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Re: [dvd-discuss] Copyright Renewal Amendment

On 17 Oct 2002 at 9:42, John Zulauf wrote:

Date sent:      	Thu, 17 Oct 2002 09:42:22 -0600
From:           	"John Zulauf" <johnzu@ia.nsc.com>
To:             	"DVD Discuss" <dvd-discuss@eon.law.harvard.edu>
Subject:        	[dvd-discuss] Copyright Renewal Amendment
Send reply to:  	dvd-discuss@eon.law.harvard.edu

> Maybe the answer is to end the temptation of Congress to meddle with
> copyright is a Constitutional Amendment to "renew" the original intent
> of the founders.  
> The Copyright Renewal Amendment
> "(I) The 'limited times'  for 'exclusive rights' granted to authors and
> inventors shall not exceed 20 years. 

14->28 in the first few decades of the 19th century...Not gonna argue this one again after a few years rest but
 28 is reasonable. 42 is a bribe and 50 years total should have ended the 
argument but for corporations owning copyrights from estates. 
It seems asinine that an estate can have copyright longer than an author. Think about this....the term under the CTEA
is barelymore than the mean lifetime expentency! What statistical nonsense!

As I've stated before. 42-50 yrs (after publication...this life plus n is an administrative nightmare) is one hellava bribe to authors...if that's not enough then..
OK they did their work. They got compensated. They invested... IF they produced nothing more...OK we are all enriched.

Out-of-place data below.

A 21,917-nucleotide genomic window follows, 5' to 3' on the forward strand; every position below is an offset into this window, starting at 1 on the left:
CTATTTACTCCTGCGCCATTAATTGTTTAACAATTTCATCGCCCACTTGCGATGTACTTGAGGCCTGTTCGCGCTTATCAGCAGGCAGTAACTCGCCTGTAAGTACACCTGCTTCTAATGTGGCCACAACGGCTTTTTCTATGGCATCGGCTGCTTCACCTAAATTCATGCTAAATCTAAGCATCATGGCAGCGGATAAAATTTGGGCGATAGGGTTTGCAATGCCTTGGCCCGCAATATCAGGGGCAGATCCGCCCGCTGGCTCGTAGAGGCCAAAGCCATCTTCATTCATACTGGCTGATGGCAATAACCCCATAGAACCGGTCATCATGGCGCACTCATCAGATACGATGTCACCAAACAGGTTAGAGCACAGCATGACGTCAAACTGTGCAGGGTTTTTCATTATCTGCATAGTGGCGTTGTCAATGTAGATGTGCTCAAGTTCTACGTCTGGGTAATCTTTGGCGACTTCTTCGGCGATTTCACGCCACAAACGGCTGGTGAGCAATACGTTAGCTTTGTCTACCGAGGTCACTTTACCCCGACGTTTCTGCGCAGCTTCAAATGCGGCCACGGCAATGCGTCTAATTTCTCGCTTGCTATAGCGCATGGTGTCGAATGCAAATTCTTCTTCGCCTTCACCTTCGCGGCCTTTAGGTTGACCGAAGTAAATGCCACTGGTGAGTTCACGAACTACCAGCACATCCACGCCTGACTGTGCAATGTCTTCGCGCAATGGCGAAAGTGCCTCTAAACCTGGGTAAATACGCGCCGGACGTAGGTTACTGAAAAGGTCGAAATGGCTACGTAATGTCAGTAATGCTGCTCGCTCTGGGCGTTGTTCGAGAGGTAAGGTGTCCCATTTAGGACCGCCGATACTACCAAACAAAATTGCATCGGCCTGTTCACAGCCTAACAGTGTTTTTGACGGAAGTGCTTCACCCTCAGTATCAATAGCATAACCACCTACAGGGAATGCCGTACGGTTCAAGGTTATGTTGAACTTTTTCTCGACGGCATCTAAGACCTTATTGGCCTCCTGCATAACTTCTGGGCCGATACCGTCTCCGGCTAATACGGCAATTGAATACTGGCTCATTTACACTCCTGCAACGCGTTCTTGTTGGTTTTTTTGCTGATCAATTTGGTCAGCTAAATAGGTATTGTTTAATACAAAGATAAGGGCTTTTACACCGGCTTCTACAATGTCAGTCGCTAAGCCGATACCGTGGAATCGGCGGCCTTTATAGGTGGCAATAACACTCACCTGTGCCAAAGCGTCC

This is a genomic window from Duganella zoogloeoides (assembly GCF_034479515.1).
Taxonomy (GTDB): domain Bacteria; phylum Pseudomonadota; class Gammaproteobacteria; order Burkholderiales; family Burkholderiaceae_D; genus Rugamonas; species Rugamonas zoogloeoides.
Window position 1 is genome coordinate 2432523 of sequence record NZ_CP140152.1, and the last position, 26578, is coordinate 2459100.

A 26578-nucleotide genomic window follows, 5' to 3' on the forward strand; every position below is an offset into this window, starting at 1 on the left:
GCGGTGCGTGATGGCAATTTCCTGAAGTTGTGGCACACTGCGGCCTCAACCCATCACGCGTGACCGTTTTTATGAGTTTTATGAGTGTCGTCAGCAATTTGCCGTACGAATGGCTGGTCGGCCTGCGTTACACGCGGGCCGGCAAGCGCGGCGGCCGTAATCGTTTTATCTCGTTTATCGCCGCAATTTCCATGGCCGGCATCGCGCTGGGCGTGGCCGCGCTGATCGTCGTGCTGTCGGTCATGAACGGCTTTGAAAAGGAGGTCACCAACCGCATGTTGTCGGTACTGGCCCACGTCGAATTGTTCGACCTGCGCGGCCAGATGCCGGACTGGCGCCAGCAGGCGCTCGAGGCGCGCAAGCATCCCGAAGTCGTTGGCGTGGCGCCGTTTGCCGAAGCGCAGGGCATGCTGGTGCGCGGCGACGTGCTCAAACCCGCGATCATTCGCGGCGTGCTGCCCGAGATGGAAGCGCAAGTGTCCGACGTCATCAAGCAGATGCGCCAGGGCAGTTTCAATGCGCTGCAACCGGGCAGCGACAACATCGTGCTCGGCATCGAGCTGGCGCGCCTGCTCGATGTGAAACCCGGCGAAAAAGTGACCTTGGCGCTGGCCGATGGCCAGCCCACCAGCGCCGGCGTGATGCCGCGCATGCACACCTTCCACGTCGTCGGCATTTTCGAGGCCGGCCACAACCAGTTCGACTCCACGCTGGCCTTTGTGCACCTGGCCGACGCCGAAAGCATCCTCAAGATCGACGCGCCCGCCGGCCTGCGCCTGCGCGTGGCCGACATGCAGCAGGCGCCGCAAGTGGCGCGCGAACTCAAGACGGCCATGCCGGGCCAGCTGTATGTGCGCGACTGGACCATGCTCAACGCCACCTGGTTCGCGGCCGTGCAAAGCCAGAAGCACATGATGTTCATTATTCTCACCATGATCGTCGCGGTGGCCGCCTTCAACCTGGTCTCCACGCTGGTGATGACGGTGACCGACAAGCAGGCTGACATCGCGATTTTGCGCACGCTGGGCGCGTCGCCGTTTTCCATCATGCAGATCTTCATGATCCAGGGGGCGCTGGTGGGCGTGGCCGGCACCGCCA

But..That's the end.

> (II) The 'exclusive rights' granted shall not include more rights than
> exclusive rights of commercial making, commercial use, or commercial
> distribution of the writings or inventions. Technical, legal, or
> contractual control over personal or noncommercial making, use, or
> distribution shall be prohibited by law.

A private individual who maintains a website of FREE distribution to anyone is 
commercial in nature. The definition of commercial vs private must be more 
explicit. When I send a work to someone I know that is private. when I give it 
to anyone I do not that is commercial. Is the right to anonymity a requirement 
for commercial sale? <IANAL>

> (III) Publishers shall not be granted, or allowed to hold or control
> these exclusive rights, unless the publisher is the actual author of the
> work and a natural, human person.

Interferes with contracts. Why publish if someone else can undercut you later when the author decides to cut the price... 
Take A.A.Milne...he gave away Winnie the Pooh pretty much. Bad bargain. 
The question is not that the owners of the copyright have NO rights
 but that they want rights in perpetuity. 
NOw if you want to put a time limit on the duration a publisher may keep a copyright..
that may not be a bad idea. Every 10 yrs it comes up for auction again and is forced to do so... 
and cannot be negociated away or given until the life of the copyright (excercise for the alert reader..
how does copyright extension affect this contractual right?). The problem with copyright is that it's gotten to the
point where one has a monopoly on a good copyright and can laze off it. Maybe the law should be changed that you can't take the money and
run unless you want to vacate the copyright at somepoint and put it into thepublic domain...not that that should be a concern.,

> (IV) 'exclusive rights' shall be granted to unpublished works only if
> such writings or inventions are deposited with the Librarian of
> Congress. 'exclusive rights' shall be granted to unpublished writings or
>ntell inventions not longer than 'limited times' from its creation.

Isn't the more modern copyright trying to get away from that requirement ;-)
In some ways this idea of modelling the copyright laws upon the UCC is totally 
stupid. It's not CONTRACTS being negotiated but monopolies...NO I think it 
necessary that the government register copyright. Monopoly is odious and a 
competitor to a sovereign. The sovereign need to register it's competition.

> (V) Copyright shall be granted to mechanically derivative works such as